Bono of contention over 'Guardian' ad campaign

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Creative tensions in the highly strung world of advertising where one of the country's top directors of pop videos is accusing the Guardian newspaper and its agency of piracy. The director, Mark Neale, is noted for his work with U2 and is claiming the Guardian's current television campaign to be a "blatant steal'' of earlier work he did for the Irish musicians. He is demanding immediate satisfaction from the paper and its agency, Leagas Delaney, and has enlisted the support of Bono and the other band members.

The contretemps developed after the video director presented a show reel to the Guardian's agency, which was doing the groundwork for the paper's new commercial. He alleges that the creative team then "ripped off'' bits of the reel (which included scenes from U2's Channel 4 special) and accuses it of "outright theft of intellectual property''.

Not that our video director knew anything about it. Until, that is, he saw the Guardian advertisement on television and was overcome by a sudden feeling of deja vu (allegedly).

U2's view is that imitation is the sincerest form of flattery but they have nevertheless given their blessing to any action to redress the alleged plagiarism.

The inaugural expletive in the hallowed pages of the Financial Times did not make it past the second edition yesterday. The offending "f'' word was swiftly removed from an interview with Kelvin Mackenzie, head of broadcasting at the Mirror Group, leaving most readers unaware of just how hilarious the former Sun editor finds the news bulletins on his TV station. Those who bought the earlier editions were left in absolutely no doubt that the colourfully spoken Mr Mackenzie found the bulletins very hilarious indeed. However, readers of the later editions were treated to the sanitised: "It is hilarious. You can't watch the news because you laugh so much.''

The missing expletive was probably borrowed by the night editor who discovered the original piece.

Election fever at the Institute of Chartered Accountants in England and Wales (zzzzz), where Sheila Masters, a partner with KPMG, is again standing for the office of vice president One of the great and the good in the public sector, Ms Masters is making much of her "numerous government contacts'' and her membership of the Court of the Bank of England.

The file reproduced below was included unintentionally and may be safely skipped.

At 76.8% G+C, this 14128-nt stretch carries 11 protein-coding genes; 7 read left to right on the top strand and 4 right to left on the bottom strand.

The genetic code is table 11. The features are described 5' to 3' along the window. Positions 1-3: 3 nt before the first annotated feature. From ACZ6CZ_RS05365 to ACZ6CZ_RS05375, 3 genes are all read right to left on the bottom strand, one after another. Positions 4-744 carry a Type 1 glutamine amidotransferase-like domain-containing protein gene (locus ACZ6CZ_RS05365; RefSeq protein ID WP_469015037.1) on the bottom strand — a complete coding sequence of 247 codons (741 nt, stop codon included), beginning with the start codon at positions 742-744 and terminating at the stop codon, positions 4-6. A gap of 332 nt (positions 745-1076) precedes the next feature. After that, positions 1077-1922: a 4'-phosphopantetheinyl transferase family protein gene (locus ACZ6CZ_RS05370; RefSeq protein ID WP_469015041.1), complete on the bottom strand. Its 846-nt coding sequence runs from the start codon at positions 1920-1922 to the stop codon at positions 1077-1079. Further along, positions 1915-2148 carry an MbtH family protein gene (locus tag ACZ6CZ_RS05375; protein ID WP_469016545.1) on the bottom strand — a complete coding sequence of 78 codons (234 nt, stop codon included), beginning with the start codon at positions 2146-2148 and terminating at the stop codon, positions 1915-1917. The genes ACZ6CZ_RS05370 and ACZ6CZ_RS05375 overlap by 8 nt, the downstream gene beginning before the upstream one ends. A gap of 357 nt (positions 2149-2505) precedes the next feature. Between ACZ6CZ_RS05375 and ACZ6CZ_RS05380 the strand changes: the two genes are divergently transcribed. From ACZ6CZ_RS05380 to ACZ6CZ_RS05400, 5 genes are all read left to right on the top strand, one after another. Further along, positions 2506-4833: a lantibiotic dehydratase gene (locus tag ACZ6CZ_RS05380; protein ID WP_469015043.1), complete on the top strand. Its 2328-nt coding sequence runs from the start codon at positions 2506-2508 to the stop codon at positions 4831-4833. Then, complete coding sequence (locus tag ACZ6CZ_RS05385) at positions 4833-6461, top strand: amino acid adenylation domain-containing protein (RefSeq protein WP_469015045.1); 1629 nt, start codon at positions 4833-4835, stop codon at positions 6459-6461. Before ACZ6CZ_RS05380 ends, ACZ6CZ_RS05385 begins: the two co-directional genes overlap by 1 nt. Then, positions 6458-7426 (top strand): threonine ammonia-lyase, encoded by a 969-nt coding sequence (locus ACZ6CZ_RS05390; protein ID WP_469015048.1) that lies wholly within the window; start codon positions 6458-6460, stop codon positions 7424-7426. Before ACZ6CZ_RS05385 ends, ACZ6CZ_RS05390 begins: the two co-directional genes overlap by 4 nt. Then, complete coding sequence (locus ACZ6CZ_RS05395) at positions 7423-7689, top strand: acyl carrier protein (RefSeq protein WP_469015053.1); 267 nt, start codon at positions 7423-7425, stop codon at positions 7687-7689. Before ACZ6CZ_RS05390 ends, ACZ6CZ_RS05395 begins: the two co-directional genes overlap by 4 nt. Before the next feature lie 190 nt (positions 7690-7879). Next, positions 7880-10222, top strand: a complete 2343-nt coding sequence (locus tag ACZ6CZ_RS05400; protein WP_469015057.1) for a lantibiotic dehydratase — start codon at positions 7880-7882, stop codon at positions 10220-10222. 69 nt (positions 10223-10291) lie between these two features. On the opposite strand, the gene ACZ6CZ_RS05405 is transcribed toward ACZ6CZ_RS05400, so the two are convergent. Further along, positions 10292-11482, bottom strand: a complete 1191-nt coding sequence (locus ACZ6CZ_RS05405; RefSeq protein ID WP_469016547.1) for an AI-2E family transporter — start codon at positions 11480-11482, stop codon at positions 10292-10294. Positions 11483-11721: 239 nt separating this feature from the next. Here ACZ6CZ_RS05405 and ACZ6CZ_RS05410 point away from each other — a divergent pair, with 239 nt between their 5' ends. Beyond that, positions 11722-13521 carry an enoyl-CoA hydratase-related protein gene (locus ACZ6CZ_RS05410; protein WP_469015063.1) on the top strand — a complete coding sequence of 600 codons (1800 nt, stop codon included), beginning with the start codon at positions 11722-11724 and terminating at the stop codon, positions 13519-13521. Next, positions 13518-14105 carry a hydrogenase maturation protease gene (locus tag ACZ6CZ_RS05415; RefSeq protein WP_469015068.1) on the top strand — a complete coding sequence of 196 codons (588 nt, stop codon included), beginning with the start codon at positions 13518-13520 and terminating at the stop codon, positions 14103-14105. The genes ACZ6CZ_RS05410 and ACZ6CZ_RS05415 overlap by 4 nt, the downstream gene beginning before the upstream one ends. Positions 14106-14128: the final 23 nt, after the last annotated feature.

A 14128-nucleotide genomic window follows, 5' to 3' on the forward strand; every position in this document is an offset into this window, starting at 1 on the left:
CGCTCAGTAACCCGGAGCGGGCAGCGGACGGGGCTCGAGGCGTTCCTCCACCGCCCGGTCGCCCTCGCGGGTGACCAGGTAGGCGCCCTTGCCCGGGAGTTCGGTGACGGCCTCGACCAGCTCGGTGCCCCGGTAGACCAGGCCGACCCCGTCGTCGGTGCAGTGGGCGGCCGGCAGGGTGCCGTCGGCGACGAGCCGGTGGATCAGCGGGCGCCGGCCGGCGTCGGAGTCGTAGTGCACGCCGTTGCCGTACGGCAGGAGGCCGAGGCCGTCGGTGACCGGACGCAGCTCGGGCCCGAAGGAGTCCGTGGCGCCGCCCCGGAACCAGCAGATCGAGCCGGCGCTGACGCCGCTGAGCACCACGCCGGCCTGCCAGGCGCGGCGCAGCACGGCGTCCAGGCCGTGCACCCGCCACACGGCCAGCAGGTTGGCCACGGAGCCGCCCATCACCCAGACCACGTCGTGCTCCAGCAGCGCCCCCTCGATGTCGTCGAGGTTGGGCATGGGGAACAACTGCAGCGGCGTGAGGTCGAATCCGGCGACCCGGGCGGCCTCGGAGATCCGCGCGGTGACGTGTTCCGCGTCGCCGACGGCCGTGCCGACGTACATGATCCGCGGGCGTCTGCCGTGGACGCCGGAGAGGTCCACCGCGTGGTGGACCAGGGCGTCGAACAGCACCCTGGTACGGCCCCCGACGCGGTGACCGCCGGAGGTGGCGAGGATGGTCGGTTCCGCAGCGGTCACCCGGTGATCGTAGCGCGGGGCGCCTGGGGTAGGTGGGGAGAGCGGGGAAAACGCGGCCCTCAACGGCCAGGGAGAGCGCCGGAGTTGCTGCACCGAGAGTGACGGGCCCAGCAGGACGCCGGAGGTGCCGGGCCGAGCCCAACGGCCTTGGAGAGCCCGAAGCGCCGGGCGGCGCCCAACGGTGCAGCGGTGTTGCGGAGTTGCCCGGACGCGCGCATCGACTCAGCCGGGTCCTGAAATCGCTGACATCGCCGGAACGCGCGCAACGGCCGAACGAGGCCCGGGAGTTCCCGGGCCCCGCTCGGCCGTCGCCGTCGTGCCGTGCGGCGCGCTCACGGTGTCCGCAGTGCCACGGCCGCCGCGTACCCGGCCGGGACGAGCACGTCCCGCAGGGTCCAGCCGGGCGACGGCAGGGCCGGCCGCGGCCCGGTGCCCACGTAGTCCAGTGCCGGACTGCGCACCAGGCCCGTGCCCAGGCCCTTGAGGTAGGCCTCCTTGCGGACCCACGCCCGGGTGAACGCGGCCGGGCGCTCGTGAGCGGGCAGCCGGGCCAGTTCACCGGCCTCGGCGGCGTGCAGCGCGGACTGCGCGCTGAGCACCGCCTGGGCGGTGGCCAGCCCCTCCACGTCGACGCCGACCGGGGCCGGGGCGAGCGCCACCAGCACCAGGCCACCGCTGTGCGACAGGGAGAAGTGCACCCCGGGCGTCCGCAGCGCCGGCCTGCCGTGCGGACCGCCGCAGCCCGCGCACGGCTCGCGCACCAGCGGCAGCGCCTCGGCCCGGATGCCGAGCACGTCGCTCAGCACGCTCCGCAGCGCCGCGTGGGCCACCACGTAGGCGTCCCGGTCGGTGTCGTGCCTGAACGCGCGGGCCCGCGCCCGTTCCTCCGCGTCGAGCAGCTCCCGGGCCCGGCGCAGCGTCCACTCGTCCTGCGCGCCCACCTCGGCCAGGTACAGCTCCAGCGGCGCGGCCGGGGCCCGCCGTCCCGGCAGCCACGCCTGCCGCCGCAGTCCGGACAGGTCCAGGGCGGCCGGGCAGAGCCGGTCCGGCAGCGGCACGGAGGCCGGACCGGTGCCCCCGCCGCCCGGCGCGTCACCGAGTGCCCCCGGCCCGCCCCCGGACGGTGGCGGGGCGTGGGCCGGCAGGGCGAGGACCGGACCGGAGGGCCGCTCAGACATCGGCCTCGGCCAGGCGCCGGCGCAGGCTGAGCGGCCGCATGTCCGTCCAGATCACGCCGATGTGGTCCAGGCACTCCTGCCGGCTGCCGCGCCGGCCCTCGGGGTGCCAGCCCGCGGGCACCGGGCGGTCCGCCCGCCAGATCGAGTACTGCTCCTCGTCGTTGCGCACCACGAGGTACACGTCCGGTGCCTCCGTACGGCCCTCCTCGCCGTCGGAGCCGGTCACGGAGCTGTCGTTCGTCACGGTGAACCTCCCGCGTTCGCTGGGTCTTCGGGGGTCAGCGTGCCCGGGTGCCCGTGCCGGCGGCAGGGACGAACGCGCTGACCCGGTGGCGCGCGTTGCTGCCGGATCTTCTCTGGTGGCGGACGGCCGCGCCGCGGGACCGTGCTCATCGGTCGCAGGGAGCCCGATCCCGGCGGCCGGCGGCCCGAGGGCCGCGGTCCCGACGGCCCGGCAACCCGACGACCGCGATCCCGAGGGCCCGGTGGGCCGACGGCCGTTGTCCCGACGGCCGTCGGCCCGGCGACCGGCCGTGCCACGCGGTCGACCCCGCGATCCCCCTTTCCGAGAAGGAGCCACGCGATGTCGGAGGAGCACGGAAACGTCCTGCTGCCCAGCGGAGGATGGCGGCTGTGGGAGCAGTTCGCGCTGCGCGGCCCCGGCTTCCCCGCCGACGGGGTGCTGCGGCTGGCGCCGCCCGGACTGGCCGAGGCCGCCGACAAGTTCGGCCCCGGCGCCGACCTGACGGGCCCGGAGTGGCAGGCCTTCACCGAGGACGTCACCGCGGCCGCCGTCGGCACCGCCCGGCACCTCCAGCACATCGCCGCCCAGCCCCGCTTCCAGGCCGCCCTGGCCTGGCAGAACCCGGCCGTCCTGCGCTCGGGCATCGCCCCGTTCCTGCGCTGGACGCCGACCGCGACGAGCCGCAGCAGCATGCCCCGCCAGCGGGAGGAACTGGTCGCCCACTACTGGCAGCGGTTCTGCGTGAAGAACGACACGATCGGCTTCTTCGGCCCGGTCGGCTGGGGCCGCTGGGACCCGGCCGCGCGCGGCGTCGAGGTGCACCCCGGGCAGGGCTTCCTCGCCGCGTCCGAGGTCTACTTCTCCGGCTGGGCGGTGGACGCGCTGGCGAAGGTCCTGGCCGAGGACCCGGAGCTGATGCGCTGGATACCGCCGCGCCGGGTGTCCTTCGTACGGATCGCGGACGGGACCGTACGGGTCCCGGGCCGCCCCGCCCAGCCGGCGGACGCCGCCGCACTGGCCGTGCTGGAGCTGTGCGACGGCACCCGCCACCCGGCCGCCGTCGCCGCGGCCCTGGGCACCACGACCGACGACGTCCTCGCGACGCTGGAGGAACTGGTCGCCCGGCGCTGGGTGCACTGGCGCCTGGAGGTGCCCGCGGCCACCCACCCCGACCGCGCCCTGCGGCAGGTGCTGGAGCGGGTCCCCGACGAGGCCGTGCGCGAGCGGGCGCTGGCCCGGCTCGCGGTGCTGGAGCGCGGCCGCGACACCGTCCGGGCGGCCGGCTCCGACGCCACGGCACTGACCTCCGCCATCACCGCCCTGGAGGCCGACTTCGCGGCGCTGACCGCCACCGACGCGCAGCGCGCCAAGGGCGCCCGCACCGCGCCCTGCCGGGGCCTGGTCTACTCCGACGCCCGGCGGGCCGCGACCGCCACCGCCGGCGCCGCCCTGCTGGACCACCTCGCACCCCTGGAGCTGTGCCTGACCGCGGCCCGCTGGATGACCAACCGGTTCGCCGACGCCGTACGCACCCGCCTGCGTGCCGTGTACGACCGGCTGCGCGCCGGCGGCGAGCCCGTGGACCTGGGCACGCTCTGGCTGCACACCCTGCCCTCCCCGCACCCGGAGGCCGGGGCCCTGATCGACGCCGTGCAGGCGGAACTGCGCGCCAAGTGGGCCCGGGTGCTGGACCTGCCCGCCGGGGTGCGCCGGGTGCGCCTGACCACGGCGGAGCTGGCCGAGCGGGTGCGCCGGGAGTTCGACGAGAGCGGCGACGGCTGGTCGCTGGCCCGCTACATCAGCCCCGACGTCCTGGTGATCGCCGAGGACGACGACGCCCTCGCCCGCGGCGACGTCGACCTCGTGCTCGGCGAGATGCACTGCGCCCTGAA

Such is her profile that it was remarked during her last campaign that the institute vice presidency would be a "bit of a step down for her given that she is already running the country.''

Tuesday night's party to celebrate the demise of the Central Statistics Office was buzzing with the Deputy Prime Minister's gaffe in leaking the employment figures. The number crunchers now agree that Michael Heseltine should be struck off the advance circulation list of the new Office for National Statistics forthwith.

The Granada camp is incensed at the heavy influence being wielded by the Forte family with its friends in the fourth estate. Advisers to the leisure group complain that its pounds 3.8bn bid for Forte is being undermined by a press campaign led by the London Evening Standard , whose new editor, Max Hastings, is a shooting buddy of Sir Rocco Forte.

"That is just the half of it,'' complains one adviser. "We have also had hostile pieces by William Shawcross in the Financial Times (married to Sir Rocco's sister, Olga Polizzi) and by Henry Porter in the Daily Telegraph (a good friend of Ms Polizzi).''

Time for Gerry Robinson to marry a journalist.

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